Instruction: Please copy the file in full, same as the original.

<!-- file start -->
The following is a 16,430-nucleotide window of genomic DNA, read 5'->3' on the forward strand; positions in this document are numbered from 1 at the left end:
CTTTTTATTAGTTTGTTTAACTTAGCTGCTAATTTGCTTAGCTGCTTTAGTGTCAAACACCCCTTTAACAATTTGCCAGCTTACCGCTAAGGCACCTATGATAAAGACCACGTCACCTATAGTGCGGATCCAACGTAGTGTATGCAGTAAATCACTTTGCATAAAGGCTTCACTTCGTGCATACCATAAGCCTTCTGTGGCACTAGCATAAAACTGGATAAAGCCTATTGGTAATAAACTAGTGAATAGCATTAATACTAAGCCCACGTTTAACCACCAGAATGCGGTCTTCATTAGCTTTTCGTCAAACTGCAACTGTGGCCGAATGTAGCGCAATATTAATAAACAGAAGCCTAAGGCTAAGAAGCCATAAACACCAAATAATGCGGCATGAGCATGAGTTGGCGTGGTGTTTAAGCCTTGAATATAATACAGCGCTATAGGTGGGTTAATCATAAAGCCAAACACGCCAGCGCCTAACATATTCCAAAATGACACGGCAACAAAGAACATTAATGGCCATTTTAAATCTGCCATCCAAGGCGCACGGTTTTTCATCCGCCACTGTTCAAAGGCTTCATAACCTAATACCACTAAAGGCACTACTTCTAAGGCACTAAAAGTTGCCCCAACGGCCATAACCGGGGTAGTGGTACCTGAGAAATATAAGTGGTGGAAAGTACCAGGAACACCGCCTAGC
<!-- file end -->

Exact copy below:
The following is a 16,430-nucleotide window of genomic DNA, read 5'->3' on the forward strand; positions in this document are numbered from 1 at the left end:
CTTTTTATTAGTTTGTTTAACTTAGCTGCTAATTTGCTTAGCTGCTTTAGTGTCAAACACCCCTTTAACAATTTGCCAGCTTACCGCTAAGGCACCTATGATAAAGACCACGTCACCTATAGTGCGGATCCAACGTAGTGTATGCAGTAAATCACTTTGCATAAAGGCTTCACTTCGTGCATACCATAAGCCTTCTGTGGCACTAGCATAAAACTGGATAAAGCCTATTGGTAATAAACTAGTGAATAGCATTAATACTAAGCCCACGTTTAACCACCAGAATGCGGTCTTCATTAGCTTTTCGTCAAACTGCAACTGTGGCCGAATGTAGCGCAATATTAATAAACAGAAGCCTAAGGCTAAGAAGCCATAAACACCAAATAATGCGGCATGAGCATGAGTTGGCGTGGTGTTTAAGCCTTGAATATAATACAGCGCTATAGGTGGGTTAATCATAAAGCCAAACACGCCAGCGCCTAACATATTCCAAAATGACACGGCAACAAAGAACATTAATGGCCATTTTAAATCTGCCATCCAAGGCGCACGGTTTTTCATCCGCCACTGTTCAAAGGCTTCATAACCTAATACCACTAAAGGCACTACTTCTAAGGCACTAAAAGTTGCCCCAACGGCCATAACCGGGGTAGTGGTACCTGAGAAATATAAGTGGTGGAAAGTACCAGGAACACCGCCTAGC